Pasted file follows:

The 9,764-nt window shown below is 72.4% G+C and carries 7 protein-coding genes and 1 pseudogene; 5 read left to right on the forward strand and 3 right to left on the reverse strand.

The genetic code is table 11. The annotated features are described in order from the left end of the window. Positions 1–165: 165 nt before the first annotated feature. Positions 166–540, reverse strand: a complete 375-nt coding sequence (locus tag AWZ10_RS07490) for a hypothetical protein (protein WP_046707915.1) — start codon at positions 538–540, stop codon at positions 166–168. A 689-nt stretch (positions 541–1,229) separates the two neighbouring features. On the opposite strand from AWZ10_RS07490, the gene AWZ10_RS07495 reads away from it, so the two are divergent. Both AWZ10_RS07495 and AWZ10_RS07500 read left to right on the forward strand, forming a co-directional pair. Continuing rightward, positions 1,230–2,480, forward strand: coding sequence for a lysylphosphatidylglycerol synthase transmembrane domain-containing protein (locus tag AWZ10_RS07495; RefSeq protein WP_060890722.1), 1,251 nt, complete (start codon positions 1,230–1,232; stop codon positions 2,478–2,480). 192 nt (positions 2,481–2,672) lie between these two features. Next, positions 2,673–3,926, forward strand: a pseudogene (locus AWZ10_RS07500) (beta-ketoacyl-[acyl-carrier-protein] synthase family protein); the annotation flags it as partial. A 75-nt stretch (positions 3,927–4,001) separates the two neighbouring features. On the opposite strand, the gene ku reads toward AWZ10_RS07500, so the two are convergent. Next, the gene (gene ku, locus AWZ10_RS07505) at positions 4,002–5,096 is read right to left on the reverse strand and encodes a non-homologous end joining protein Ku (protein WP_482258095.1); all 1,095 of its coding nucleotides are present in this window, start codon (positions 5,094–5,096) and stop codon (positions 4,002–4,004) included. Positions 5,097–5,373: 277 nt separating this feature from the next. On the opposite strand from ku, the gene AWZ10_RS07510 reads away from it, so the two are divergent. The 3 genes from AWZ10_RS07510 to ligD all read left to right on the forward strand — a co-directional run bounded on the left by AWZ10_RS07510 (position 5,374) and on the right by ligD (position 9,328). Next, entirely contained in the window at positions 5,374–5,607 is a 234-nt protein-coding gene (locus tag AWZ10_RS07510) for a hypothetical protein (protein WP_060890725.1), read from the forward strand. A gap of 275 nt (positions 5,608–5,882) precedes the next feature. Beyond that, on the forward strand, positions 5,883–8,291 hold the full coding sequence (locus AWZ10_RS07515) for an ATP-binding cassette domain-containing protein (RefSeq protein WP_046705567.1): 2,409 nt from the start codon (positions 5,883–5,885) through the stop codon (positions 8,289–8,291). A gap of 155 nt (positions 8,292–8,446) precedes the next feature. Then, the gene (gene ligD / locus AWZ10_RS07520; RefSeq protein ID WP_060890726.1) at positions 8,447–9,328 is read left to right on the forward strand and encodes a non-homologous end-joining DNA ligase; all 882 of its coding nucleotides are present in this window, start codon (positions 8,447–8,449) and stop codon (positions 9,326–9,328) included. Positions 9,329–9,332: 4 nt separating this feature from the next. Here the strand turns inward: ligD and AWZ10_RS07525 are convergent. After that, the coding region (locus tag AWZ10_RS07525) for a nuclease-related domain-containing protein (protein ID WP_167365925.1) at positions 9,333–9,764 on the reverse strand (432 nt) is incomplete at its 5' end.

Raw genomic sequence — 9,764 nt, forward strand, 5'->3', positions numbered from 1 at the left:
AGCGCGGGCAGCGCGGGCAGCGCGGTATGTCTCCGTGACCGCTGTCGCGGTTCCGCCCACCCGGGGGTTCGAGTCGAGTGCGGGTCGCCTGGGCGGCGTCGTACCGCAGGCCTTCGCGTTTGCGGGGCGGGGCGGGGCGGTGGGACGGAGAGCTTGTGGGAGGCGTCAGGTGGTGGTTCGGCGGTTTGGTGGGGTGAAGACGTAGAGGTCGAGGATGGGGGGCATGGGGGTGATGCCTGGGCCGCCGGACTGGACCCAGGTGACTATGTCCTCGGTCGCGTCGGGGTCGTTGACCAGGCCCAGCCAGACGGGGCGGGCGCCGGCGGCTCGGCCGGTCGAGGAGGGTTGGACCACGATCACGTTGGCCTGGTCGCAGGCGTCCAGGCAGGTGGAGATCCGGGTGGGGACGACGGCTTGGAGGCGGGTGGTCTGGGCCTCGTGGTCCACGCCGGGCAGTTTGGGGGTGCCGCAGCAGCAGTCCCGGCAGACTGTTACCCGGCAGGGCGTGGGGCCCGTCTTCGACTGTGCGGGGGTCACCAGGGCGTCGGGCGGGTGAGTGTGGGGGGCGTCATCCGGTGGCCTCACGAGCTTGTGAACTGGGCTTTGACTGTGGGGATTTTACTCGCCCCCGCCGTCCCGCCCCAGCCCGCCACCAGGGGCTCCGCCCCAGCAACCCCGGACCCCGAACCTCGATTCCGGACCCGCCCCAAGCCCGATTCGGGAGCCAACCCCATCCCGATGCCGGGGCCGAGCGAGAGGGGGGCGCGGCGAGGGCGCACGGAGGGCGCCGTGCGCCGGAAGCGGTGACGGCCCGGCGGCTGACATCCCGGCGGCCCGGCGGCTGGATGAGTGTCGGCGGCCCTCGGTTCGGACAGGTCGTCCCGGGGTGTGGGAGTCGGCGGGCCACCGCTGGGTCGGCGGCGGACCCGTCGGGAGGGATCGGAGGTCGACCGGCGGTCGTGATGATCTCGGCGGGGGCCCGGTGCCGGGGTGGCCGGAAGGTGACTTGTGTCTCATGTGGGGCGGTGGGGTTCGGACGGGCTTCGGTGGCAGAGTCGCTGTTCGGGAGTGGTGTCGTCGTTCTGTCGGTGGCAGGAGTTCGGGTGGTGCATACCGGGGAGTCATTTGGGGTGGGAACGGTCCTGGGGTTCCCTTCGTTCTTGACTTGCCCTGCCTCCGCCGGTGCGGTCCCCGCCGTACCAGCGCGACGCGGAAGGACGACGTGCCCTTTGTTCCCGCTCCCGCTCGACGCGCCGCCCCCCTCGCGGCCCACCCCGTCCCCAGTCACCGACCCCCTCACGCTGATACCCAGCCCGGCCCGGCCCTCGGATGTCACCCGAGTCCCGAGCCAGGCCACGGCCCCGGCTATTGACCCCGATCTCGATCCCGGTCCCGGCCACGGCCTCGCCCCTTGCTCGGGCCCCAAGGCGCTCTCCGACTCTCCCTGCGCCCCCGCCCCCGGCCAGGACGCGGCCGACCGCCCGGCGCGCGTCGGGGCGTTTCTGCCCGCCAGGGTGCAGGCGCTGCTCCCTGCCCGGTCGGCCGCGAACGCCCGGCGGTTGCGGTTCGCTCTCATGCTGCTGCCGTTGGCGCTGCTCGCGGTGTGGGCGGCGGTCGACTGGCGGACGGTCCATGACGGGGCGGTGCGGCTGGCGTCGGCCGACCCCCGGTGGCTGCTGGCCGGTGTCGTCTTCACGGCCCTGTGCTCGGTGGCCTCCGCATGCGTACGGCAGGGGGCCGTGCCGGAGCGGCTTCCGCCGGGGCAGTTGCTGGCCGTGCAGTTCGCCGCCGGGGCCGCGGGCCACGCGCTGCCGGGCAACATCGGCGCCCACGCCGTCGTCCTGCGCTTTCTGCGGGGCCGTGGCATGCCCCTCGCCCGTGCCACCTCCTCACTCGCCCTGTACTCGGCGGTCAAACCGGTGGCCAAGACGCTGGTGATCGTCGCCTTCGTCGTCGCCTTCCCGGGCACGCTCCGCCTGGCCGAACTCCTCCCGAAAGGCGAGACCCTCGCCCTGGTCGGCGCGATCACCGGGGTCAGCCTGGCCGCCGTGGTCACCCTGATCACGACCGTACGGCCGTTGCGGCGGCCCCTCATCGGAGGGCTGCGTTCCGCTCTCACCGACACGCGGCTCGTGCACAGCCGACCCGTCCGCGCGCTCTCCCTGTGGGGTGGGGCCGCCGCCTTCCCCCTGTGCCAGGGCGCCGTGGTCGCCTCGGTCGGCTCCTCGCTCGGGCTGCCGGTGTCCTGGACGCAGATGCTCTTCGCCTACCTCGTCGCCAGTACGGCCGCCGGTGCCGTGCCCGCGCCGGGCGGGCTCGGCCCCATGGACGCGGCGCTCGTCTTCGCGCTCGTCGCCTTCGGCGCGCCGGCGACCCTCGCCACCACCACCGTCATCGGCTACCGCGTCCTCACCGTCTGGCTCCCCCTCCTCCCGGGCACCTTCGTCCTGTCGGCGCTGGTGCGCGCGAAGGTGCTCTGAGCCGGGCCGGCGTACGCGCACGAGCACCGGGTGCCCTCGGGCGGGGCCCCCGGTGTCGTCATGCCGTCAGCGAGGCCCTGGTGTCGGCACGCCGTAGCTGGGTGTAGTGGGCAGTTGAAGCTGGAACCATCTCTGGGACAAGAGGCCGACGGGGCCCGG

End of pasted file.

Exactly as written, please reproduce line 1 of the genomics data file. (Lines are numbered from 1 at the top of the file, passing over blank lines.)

The 9,764-nt window shown below is 72.4% G+C and carries 7 protein-coding genes and 1 pseudogene; 5 read left to right on the forward strand and 3 right to left on the reverse strand.